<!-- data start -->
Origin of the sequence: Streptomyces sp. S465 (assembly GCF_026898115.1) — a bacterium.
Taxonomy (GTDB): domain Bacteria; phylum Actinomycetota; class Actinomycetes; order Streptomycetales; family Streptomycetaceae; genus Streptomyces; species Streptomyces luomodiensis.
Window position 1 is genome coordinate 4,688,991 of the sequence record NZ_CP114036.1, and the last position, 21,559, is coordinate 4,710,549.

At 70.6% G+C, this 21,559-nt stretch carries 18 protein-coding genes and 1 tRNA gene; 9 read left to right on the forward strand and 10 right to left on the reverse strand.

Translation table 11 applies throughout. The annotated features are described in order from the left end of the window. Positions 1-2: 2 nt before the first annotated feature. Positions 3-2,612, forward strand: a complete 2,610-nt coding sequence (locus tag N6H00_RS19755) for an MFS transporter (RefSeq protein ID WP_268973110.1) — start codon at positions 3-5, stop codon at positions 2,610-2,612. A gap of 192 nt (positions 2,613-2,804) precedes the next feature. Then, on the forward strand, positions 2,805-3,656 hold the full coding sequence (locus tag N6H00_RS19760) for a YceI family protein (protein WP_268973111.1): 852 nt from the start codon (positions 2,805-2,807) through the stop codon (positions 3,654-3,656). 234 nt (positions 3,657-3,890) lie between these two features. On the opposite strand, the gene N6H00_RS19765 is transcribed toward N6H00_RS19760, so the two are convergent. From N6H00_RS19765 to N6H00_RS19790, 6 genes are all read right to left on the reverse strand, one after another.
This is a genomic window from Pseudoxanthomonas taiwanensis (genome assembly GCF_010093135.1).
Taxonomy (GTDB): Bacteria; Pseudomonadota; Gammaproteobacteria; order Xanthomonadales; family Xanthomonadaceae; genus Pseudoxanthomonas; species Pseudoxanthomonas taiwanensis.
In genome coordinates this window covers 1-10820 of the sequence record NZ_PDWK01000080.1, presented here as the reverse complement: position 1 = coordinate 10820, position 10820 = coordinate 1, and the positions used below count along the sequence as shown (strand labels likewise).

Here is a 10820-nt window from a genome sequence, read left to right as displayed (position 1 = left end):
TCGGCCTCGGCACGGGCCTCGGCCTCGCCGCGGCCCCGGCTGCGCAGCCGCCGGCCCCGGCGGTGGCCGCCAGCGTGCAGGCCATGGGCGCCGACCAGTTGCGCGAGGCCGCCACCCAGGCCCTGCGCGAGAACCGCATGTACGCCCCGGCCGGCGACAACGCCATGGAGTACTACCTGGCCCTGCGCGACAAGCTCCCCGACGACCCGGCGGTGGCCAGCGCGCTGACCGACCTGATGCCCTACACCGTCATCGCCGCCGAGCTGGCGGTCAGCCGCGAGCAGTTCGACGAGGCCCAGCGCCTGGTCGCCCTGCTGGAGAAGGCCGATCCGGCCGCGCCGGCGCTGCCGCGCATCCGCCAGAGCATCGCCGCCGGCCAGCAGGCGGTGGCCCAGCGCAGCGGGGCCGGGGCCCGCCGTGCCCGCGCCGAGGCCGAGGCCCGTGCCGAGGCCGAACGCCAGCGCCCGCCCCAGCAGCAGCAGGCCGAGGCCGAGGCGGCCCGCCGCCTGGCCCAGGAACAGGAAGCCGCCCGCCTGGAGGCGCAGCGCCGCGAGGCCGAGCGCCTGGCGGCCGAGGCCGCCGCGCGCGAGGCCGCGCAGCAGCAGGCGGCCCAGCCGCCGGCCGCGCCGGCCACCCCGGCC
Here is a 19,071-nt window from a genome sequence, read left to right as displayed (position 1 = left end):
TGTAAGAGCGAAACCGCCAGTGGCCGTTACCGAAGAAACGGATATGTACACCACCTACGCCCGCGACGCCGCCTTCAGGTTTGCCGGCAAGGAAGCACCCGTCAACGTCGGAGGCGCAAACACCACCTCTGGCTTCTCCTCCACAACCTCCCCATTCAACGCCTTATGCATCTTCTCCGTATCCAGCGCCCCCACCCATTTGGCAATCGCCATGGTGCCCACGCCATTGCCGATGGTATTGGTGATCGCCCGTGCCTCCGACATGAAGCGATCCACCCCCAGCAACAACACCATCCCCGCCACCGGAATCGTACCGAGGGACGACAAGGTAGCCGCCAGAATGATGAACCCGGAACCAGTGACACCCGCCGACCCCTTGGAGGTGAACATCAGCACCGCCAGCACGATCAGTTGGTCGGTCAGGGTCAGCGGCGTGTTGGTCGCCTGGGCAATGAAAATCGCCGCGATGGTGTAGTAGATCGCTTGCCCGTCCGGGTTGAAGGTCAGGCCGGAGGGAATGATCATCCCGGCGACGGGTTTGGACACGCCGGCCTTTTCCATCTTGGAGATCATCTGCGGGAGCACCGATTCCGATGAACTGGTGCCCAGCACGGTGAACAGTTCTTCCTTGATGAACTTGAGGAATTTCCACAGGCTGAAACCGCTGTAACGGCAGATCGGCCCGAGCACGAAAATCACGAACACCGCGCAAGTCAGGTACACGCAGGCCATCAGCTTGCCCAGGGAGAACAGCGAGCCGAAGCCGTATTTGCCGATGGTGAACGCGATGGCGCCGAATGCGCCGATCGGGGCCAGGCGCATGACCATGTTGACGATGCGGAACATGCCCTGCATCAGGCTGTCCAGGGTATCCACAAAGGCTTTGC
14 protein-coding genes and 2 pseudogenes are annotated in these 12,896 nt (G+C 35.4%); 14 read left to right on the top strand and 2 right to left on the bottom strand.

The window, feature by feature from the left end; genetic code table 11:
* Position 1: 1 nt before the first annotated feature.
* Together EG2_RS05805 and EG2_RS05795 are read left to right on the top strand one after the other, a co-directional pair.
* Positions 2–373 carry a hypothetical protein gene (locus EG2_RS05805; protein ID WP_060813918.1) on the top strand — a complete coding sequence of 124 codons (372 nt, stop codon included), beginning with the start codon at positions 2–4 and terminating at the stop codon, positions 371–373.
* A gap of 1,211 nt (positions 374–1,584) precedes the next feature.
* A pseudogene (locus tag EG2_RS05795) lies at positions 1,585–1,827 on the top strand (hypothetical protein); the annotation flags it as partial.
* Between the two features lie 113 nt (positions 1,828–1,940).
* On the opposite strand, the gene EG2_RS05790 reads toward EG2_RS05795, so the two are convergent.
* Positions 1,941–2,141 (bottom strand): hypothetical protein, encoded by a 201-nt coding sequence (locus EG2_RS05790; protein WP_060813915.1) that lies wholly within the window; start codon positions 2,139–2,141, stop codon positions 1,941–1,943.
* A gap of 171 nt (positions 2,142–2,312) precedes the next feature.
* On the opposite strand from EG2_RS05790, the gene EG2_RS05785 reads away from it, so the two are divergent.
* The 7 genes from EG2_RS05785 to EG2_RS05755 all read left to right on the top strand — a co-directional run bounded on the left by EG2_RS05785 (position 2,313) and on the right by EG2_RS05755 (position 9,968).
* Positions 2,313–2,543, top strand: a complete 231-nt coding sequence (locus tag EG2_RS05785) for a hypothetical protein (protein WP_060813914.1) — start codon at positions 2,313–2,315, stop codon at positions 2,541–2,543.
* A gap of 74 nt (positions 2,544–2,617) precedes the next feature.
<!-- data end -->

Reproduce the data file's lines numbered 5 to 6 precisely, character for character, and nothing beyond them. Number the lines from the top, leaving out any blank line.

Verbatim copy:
Translation table 11 applies throughout. The annotated features are described in order from the left end of the window. Positions 1-2: 2 nt before the first annotated feature. Positions 3-2,612, forward strand: a complete 2,610-nt coding sequence (locus tag N6H00_RS19755) for an MFS transporter (RefSeq protein ID WP_268973110.1) — start codon at positions 3-5, stop codon at positions 2,610-2,612. A gap of 192 nt (positions 2,613-2,804) precedes the next feature. Then, on the forward strand, positions 2,805-3,656 hold the full coding sequence (locus tag N6H00_RS19760) for a YceI family protein (protein WP_268973111.1): 852 nt from the start codon (positions 2,805-2,807) through the stop codon (positions 3,654-3,656). 234 nt (positions 3,657-3,890) lie between these two features. On the opposite strand, the gene N6H00_RS19765 is transcribed toward N6H00_RS19760, so the two are convergent. From N6H00_RS19765 to N6H00_RS19790, 6 genes are all read right to left on the reverse strand, one after another.
This is a genomic window from Pseudoxanthomonas taiwanensis (genome assembly GCF_010093135.1).